Skip to main content
Skip to main content
Bitcoin’s realized market capitalization, a measure of the average cost basis for all bitcoin on the network, has broken its all-time high and hit $400 billion.
The below is from a recent edition of the Deep Dive, Bitcoin Magazine’s premium markets newsletter. To be among the first to receive these insights and other on-chain bitcoin market analysis straight to your inbox, subscribe now.
The realized market capitalization of bitcoin just broke another all-time high and surpassed $400 billion. Realized price and market capitalization is an on-chain trend we follow extremely closely in The Deep Dive, as the realized price is essentially the average cost basis for all bitcoin on the network.
With the realized market capitalization breaking $400 billion, the bitcoin realized price is at $21,250.
When analyzing the history of the bitcoin realized price, we can identify clear trends that identify the underlying market trends. First covered by The Deep Dive in July in The Daily Dive #022, realized price gives a very transparent view of the status of the bitcoin market cycle. When realized price is appreciating rapidly, it means that bitcoin is in a bull market (green). This occurs as a new wave of entrants enter the market and attempt to secure their share of the network, which places a large bid in the market.
At the same time, with price going parabolic (due to the fundamental supply/demand imbalance) old holders take some chips off the table and the dynamic of coins switching hands leads to a rapid appreciation of realized price/cap.
Conversely, during bear markets (red), the realized price trends downwards as coins are spent at a loss (compared to when they were originally acquired). It is important to note, however, that the realized price falls far less proportionally compared to the market price/market capitalization, which was subject to the reflexive phase of the bull market.
Lastly, during the accumulation phase (yellow) of the market cycle, you will see realized price stay stagnant or rise slightly as coins are transferred from weak hands to strong hands, from speculators to convicted HODLers.
Although some may argue that we have been in one constant bull market since the halving in May 2020, when looking at realized price trends we observe a bull market from October 2020 to May 2021, a brief two month bear market and now a reaccumulation phase before the next parabolic bull trend.
Some may argue that the recent upwards trend reflects that bitcoin is structurally in a bull market, however, it is important to note the slope of the uptrend in logarithmic scale is the true reflection of a bitcoin bull run. When viewed in linear scale (the chart above) for perspective, it may look like a bull market, but in logarithmic terms with a multiple cycle view it is clear that we are in the accumulation phase, coiling up for the next parabolic bull market move. The arrows below display the slope of realized price during each market phase.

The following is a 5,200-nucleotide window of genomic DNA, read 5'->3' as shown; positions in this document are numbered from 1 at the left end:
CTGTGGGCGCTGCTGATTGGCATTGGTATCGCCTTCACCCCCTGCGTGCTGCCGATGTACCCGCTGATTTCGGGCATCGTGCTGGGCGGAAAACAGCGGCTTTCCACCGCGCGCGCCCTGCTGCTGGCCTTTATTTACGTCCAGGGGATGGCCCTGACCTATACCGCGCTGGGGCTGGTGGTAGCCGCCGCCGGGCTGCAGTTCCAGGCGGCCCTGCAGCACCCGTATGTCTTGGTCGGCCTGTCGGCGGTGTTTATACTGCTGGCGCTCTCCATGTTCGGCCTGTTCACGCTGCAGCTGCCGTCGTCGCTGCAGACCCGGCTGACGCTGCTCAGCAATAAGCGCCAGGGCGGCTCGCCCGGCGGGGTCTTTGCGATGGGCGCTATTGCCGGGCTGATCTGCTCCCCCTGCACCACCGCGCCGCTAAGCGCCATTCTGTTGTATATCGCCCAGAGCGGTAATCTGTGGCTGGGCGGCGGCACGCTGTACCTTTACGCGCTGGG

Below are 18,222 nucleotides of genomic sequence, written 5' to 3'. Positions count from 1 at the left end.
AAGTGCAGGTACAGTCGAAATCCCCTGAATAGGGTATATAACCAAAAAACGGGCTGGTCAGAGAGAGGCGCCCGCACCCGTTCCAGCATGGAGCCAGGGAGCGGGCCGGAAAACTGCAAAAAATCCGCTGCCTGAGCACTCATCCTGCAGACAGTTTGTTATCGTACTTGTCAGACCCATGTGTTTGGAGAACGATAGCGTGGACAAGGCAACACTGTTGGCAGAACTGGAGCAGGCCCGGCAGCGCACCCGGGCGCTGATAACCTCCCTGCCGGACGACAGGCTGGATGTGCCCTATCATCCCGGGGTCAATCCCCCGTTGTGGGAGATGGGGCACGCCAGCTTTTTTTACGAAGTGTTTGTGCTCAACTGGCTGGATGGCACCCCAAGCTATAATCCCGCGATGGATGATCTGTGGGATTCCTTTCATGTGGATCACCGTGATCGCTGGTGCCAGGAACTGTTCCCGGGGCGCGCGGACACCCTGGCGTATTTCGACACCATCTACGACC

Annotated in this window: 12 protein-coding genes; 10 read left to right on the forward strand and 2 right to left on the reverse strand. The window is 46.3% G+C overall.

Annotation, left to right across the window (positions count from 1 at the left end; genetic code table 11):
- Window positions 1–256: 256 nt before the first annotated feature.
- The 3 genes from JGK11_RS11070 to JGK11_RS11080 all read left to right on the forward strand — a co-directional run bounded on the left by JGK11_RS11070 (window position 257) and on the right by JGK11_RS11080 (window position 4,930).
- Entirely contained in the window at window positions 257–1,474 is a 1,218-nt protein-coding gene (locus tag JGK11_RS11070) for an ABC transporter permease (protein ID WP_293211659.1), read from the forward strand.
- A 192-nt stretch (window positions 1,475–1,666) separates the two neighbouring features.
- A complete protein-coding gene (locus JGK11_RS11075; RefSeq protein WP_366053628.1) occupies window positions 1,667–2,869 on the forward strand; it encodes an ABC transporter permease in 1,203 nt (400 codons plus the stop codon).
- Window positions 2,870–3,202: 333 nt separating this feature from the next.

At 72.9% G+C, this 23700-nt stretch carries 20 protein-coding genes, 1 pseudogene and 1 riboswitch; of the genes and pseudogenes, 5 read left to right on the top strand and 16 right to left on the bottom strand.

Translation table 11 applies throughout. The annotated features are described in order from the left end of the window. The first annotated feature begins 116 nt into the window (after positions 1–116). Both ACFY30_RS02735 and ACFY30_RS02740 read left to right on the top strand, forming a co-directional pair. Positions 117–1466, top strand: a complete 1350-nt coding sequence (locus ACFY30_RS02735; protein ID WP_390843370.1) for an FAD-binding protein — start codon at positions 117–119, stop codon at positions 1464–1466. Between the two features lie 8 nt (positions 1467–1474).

The realized bitcoin price, measuring the value of every UTXO last moved to calculate the price of bitcoin, has hit its highest-ever mark.
The below is from a recent edition of the Deep Dive, Bitcoin Magazine‘s premium markets newsletter. To be among the first to receive these insights and other on-chain bitcoin market analysis straight to your inbox, subscribe now.
The realized price of bitcoin has broken its all-time high reached on May 12 earlier this year, with the metric currently at $20,200. Realized price measures the value that every UTXO on the network last moved to calculate the price of bitcoin.
Whereas the market capitalization of bitcoin is calculated by multiplying the circulating supply by the spot price, the realized capitalization takes every “coin” on the market and uses the price at which the coin (or more technically: UTXO) last moved in the calculation. Thus, the realized price is simply taking the realized capitalization and dividing it by the circulating supply.
Realized price can often provide more signal as to investor activity on the network, as it quantifies that bitcoin is actually exchanging hands, and that price is not just being bid up on the margin via the derivative markets, or by whales wash trading.
In the Daily Dive #022, we covered the trends surrounding realized price as bitcoin pulled back 50% from the all-time high, pulling down realized price with it, as class of 2021 investors capitulated in a major way.
When looking at the history of realized price, interesting patterns emerge in different market phases, and sustained drawdowns in realized price are not a positive sign.
“It is very possible that realized price could follow a pattern similar to the 2013 cycle, where realized price briefly started a downward trend before recovering with the start of the second act of the infamous ‘double bubble.’ In our opinion, this is the most probable case, rather than a multi-year bear market followed by re-accumulation.” – The Daily Dive #022 – A Deep Look Into On-Chain Accumulation
With the increase in realized price to all-time high levels, as well as bitcoin still being around 27% below the ATH price set in April, the market value to realized value ratio is at much more attractive levels.